I worked at Apple as a contractor and as an employee for thirteen years, and it was--hands-down--THE BEST at administering diversity. And I say that as one of the few black people who worked there. The top-to-bottom attitude that over-arched everything was that if you're not thinking about our customers, you aren't doing your job. Management decided that it wanted a diverse, welcoming, vibrant workplace and put policies in place that made the goal attainable. If you were there, it was because you had something to contribute and sexuality, gender, race, religion, and physical or emotional challenges were secondary to your ability to get the job done the way Apple's customers expected it to be done. The policy was enforced strictly. Orientation and performance review targets reinforced the culture. As with the secrecy policy after Steve Jobs's return, all an employee had to do was stick with the guidelines, and they could expect an exciting, fulfilling experience.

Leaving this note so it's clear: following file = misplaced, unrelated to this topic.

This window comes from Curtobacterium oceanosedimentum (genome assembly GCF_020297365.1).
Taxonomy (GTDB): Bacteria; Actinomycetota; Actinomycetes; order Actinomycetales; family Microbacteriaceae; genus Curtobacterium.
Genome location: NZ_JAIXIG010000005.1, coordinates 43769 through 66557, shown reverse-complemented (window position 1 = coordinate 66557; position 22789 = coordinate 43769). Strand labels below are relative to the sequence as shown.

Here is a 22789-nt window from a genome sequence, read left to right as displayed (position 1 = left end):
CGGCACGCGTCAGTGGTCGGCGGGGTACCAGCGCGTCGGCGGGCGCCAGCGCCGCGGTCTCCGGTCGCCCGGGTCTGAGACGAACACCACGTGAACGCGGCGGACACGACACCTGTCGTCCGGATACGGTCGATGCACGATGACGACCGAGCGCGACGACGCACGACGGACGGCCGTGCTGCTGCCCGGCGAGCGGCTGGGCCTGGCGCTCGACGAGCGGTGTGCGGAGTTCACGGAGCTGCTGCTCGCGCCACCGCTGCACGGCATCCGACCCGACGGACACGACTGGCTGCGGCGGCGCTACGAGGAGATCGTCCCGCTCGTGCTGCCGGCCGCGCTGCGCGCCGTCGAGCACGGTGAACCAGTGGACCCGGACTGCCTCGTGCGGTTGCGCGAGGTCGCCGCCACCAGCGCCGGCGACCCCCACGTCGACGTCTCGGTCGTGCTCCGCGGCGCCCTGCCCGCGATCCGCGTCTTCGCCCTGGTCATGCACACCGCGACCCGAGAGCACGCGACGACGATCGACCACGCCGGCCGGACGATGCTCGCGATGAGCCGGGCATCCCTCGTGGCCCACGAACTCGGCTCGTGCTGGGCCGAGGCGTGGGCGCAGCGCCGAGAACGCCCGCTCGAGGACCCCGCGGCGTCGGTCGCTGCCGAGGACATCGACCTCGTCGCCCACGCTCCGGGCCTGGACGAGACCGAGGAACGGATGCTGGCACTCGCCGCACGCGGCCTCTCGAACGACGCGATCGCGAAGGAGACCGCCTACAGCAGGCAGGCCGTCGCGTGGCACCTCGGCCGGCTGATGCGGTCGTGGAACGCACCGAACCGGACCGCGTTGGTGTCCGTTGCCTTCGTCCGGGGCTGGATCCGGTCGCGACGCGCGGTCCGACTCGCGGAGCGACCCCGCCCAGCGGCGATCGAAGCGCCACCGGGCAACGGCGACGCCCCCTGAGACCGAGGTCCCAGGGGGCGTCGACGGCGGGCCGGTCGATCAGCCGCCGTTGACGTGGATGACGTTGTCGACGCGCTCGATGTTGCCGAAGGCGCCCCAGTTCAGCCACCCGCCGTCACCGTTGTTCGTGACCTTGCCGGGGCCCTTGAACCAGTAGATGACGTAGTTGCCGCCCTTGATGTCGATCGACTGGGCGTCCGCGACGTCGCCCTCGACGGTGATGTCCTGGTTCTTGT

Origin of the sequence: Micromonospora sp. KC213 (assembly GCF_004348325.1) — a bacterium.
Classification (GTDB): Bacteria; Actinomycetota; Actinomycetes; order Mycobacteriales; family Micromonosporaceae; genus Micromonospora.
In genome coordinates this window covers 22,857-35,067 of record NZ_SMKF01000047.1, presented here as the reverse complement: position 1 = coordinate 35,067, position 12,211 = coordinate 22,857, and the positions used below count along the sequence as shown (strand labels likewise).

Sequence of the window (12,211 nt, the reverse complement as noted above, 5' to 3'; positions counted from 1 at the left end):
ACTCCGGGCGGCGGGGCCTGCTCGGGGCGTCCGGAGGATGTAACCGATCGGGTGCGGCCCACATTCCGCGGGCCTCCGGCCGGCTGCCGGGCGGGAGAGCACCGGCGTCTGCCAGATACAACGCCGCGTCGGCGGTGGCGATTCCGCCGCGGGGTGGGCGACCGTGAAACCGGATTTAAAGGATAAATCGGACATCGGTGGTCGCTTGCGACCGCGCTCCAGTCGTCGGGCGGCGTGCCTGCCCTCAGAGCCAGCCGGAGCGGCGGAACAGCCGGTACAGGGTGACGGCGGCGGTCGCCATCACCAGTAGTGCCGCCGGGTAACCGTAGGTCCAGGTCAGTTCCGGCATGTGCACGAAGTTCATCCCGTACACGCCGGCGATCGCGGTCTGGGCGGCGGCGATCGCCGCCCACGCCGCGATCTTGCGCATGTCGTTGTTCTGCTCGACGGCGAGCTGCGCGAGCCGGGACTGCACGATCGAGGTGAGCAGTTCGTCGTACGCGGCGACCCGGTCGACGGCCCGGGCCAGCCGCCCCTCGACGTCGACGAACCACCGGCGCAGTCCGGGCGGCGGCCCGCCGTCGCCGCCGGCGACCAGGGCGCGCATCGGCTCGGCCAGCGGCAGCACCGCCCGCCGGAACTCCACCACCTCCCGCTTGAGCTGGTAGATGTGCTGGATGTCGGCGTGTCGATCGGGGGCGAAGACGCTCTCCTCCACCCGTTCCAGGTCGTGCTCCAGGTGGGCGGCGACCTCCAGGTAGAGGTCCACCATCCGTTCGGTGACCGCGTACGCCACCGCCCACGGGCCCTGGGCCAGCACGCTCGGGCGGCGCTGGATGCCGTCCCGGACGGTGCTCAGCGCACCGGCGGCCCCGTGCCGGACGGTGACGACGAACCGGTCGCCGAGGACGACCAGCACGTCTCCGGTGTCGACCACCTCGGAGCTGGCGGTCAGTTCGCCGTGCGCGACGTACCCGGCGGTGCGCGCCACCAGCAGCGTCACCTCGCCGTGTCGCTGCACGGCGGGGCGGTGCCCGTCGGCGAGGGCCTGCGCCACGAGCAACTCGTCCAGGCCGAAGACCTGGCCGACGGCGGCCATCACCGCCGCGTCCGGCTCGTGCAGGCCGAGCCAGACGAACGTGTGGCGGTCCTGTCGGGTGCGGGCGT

That's not to say that things at Apple were perfect. One manager decided to release a pictorial chart of his organization. His diversity problems were apparent to everyone but him. Workplace romances are not unheard of. Still, the things I learned from the experience of working at Apple have stood me in good stead.
Your co-worker as a fellow human being ALWAYS comes first;
If you're thinking about anything other than doing your job while you're at work, you might be setting yourself up for a fall;
Don't do anything that might distract your co-workers from achieving their goals and objectives.